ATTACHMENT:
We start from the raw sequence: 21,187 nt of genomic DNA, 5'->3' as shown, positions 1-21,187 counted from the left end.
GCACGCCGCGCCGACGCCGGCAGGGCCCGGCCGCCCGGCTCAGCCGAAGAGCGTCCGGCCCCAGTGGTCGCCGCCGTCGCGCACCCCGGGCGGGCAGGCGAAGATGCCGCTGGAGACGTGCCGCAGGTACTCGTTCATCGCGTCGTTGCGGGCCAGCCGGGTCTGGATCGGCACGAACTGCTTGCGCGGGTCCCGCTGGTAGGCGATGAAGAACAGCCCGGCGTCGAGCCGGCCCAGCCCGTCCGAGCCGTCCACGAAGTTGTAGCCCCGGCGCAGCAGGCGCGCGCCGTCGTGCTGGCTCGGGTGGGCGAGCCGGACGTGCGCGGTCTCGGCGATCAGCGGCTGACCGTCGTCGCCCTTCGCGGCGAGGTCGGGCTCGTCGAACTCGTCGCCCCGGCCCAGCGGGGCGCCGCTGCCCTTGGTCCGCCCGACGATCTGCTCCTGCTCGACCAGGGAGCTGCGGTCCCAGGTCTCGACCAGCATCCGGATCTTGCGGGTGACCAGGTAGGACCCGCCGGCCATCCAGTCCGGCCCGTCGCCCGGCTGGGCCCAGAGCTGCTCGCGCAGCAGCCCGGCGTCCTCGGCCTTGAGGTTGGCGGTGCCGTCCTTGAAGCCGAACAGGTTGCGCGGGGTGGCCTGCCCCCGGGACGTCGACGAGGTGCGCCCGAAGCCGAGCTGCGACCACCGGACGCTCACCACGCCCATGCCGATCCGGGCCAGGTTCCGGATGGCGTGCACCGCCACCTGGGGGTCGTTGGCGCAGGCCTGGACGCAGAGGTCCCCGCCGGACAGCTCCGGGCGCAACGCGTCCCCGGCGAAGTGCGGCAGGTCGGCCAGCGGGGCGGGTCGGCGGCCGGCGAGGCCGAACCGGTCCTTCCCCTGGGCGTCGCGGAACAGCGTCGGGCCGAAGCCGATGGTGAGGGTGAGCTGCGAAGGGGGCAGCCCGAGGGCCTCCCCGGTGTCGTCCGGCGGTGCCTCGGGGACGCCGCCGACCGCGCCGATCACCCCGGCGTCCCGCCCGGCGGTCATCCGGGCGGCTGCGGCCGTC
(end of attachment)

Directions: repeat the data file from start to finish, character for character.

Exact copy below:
We start from the raw sequence: 21,187 nt of genomic DNA, 5'->3' as shown, positions 1-21,187 counted from the left end.
GCACGCCGCGCCGACGCCGGCAGGGCCCGGCCGCCCGGCTCAGCCGAAGAGCGTCCGGCCCCAGTGGTCGCCGCCGTCGCGCACCCCGGGCGGGCAGGCGAAGATGCCGCTGGAGACGTGCCGCAGGTACTCGTTCATCGCGTCGTTGCGGGCCAGCCGGGTCTGGATCGGCACGAACTGCTTGCGCGGGTCCCGCTGGTAGGCGATGAAGAACAGCCCGGCGTCGAGCCGGCCCAGCCCGTCCGAGCCGTCCACGAAGTTGTAGCCCCGGCGCAGCAGGCGCGCGCCGTCGTGCTGGCTCGGGTGGGCGAGCCGGACGTGCGCGGTCTCGGCGATCAGCGGCTGACCGTCGTCGCCCTTCGCGGCGAGGTCGGGCTCGTCGAACTCGTCGCCCCGGCCCAGCGGGGCGCCGCTGCCCTTGGTCCGCCCGACGATCTGCTCCTGCTCGACCAGGGAGCTGCGGTCCCAGGTCTCGACCAGCATCCGGATCTTGCGGGTGACCAGGTAGGACCCGCCGGCCATCCAGTCCGGCCCGTCGCCCGGCTGGGCCCAGAGCTGCTCGCGCAGCAGCCCGGCGTCCTCGGCCTTGAGGTTGGCGGTGCCGTCCTTGAAGCCGAACAGGTTGCGCGGGGTGGCCTGCCCCCGGGACGTCGACGAGGTGCGCCCGAAGCCGAGCTGCGACCACCGGACGCTCACCACGCCCATGCCGATCCGGGCCAGGTTCCGGATGGCGTGCACCGCCACCTGGGGGTCGTTGGCGCAGGCCTGGACGCAGAGGTCCCCGCCGGACAGCTCCGGGCGCAACGCGTCCCCGGCGAAGTGCGGCAGGTCGGCCAGCGGGGCGGGTCGGCGGCCGGCGAGGCCGAACCGGTCCTTCCCCTGGGCGTCGCGGAACAGCGTCGGGCCGAAGCCGATGGTGAGGGTGAGCTGCGAAGGGGGCAGCCCGAGGGCCTCCCCGGTGTCGTCCGGCGGTGCCTCGGGGACGCCGCCGACCGCGCCGATCACCCCGGCGTCCCGCCCGGCGGTCATCCGGGCGGCTGCGGCCGTC